In Hidden Figures, the excellent film about African-American women mathematicicans working at NASA in the early years of the space program, the main character, Katherine, spends an inordinate amount of time rushing across the Langley campus in her heels to the Colored Women’s restroom. In fact, the sequences get a bit tiresome–until you realize that of course that’s the point: If watching it is tiresome, imagine having to make that trip, half a mile each way, whenever you need to relieve yourself. Meanwhile, Katherine’s
boss gets annoyed that she’s absent so much, until the day she finally explains. Then he takes a sledgehammer to the sign and integrates NASA’s bathrooms.
Women scientists have had bathroom trouble before. I describe one instance in my book Magnificent Minds. When nuclear physicist Lise Meitner began working with chemist Otto Hahn in Berlin in 1907, the boss, famous organic chemist Emil Fischer, restricted her to the basement. Fischer’s excuse? Meitner’s long hair might catch fire in the Bunsen burners upstairs. (Fischer’s bushy beard apparently presented no such danger.) Besides being confined to the woodshop, Meitner had to walk down the street to a nearby hotel to use the restroom.
How silly, but how oppressive. Nothing says, “Your kind isn’t wanted here” like failing to provide restrooms. I can’t help but think of these examples as I read about the controversy over which bathrooms transgendered students may use in schools. I’m not convinced by statements that restricting bathroom use is “to protect our daughters.” What is the fear? That a person who considers herself female is going to display male genitalia to frighten other girls in the bathroom? Why would she? Or is the fear that males will pretend to be transgender to get into girls’ bathrooms and spy on them? But then why don’t they do that now? Right now, a man could slip on a dress and a wig and go through the wrong door. This doesn’t seem to happen. What changes if we welcome those who consider themselves female into the bathroom of their choice?
No, I think on the whole the real issue is something else. A woman from Omaha explained it on NPR this morning. She works in a school, she says, and they have transgender students, and even though she doesn’t “approve of their choice,” the school treats them all with love. But allowing them to use the bathroom that makes them comfortable “would only encourage it.” The idea seems to be that allowing a young person to use their chosen bathroom would overcome all their other hesitations and lure them into becoming transgender, a choice they would otherwise rationally reject.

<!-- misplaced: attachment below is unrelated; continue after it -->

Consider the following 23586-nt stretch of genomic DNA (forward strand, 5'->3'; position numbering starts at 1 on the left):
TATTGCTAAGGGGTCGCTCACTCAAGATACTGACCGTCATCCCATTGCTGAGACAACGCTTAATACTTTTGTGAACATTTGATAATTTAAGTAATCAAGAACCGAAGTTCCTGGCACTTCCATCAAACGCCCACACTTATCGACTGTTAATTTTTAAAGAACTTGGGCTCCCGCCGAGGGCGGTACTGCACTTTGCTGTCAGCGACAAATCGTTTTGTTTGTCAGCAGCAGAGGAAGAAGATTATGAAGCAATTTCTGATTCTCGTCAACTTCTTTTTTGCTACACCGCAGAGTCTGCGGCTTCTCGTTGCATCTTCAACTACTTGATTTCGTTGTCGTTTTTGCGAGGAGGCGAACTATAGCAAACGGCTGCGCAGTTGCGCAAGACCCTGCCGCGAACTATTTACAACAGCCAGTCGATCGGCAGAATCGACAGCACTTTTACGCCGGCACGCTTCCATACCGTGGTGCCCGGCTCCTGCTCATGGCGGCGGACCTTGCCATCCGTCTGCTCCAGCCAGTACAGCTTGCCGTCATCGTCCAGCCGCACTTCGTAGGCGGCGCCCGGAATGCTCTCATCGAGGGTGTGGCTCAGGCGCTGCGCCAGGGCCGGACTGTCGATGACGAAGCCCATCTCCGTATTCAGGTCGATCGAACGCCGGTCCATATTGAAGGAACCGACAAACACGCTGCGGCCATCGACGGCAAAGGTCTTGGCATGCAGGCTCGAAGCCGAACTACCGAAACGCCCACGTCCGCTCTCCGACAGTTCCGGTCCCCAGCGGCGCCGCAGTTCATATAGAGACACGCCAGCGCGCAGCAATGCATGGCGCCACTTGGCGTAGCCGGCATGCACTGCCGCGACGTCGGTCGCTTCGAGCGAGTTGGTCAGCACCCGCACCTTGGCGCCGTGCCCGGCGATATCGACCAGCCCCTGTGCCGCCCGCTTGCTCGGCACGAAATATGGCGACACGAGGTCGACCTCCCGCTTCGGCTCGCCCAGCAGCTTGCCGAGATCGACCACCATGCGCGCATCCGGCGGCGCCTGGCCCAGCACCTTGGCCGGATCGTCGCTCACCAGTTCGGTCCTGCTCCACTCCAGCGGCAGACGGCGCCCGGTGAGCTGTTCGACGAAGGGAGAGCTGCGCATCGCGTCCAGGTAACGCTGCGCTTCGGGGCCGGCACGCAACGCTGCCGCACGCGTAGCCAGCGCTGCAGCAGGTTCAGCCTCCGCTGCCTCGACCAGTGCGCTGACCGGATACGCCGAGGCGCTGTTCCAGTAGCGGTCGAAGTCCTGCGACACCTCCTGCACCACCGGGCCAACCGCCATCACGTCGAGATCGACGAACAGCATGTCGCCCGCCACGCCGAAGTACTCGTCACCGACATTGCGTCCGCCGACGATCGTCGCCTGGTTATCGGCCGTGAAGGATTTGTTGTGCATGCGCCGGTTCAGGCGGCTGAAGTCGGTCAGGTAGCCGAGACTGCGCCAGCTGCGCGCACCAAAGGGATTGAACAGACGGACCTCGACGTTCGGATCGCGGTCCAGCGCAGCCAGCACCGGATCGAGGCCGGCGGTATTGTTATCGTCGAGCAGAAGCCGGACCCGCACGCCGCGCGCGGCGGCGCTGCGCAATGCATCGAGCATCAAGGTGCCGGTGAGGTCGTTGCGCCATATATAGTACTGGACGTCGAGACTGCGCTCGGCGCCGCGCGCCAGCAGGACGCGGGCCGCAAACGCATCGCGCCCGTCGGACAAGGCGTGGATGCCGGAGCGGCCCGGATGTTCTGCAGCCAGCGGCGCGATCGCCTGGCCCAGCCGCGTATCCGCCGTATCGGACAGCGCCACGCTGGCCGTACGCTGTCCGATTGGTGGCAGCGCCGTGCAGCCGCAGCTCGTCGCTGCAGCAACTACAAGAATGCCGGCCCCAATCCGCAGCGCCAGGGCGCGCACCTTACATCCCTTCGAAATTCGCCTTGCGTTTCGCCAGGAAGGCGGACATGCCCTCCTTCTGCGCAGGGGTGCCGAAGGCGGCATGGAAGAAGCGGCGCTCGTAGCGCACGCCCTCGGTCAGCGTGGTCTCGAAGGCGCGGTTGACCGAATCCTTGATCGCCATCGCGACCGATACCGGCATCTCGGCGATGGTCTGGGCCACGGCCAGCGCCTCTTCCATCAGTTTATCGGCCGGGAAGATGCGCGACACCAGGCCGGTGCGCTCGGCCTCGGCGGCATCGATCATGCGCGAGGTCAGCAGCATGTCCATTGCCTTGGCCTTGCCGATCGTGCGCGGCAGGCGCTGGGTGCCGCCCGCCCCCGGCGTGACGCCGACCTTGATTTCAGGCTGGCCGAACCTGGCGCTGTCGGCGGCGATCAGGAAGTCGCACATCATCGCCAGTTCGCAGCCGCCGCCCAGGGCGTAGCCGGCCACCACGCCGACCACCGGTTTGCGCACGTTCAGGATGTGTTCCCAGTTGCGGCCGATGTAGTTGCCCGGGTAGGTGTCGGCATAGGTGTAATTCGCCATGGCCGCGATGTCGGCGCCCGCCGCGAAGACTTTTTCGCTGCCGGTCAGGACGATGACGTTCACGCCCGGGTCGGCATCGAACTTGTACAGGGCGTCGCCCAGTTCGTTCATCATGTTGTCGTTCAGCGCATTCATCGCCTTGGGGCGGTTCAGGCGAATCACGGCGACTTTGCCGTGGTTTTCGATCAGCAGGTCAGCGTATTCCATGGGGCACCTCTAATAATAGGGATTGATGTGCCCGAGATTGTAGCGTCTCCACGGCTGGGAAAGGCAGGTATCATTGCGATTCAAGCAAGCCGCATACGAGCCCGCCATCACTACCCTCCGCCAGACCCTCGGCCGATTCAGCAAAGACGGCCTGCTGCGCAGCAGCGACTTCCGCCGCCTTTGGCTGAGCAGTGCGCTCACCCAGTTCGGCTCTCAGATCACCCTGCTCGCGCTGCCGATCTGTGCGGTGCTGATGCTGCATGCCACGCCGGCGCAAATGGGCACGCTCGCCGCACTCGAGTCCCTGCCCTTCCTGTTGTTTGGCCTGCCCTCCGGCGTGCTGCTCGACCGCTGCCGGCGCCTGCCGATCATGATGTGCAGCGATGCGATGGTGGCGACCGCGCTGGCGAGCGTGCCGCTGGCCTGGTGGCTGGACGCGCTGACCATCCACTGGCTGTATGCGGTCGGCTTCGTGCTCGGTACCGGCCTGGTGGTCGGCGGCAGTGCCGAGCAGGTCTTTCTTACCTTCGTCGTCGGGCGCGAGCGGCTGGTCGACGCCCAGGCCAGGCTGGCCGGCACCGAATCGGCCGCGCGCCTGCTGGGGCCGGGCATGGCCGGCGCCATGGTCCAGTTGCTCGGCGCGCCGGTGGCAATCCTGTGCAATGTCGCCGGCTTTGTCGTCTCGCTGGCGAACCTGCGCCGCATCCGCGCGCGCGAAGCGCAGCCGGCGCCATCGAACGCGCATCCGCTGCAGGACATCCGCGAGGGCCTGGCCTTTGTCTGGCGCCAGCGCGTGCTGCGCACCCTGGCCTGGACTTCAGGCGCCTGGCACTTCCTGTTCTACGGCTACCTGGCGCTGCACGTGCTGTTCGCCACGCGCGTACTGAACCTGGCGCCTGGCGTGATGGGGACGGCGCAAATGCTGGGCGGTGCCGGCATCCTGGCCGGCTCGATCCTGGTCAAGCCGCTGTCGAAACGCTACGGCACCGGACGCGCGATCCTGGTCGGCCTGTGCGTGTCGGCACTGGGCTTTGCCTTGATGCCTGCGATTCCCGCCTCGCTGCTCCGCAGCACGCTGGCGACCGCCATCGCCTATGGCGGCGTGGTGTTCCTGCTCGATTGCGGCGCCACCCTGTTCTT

I don’t think this makes sense.
I understand that the mere idea of transgender people can make us uncomfortable. From early childhood, a person’s gender is one of the very first things we perceive about them. To think that this designation is fluid or uncertain can be profoundly disorienting. What does it mean about us? Do we really have to think about this? But truly, people who question or seek to change their gender are not impinging on our freedom or physical security.
And for all you men out there, I’ll tell you a secret. Women’s restrooms have stalls. Women use the toilet in privacy.
Forty years ago, when I attended Harvard, the houses in the Radcliffe Yard were co-educational. Males and females lived on the same floors. But because the dorms had been built when Radcliffe housed only women, there was only one large shared bathroom on each long hallway. The dorm held an annual bathroom vote to determine whether the bathrooms should also be co-ed, or whether half the population should have to travel to another hallway or another floor. Over and over, the co-ed bathrooms prevailed. People used the toilet stalls. They closed the shower doors. They didn’t intimidate or harass one another. In fact, it worked pretty much the way it does when you’re at home. Everyone was welcome to use the bathroom. It wasn’t a big deal.
So maybe it’s time to do what Kevin Costner did in Hidden Figures. Knock down the signs. A restroom is a restroom. A person who needs it should be allowed to use it, and we can all be just a little courteous and discreet.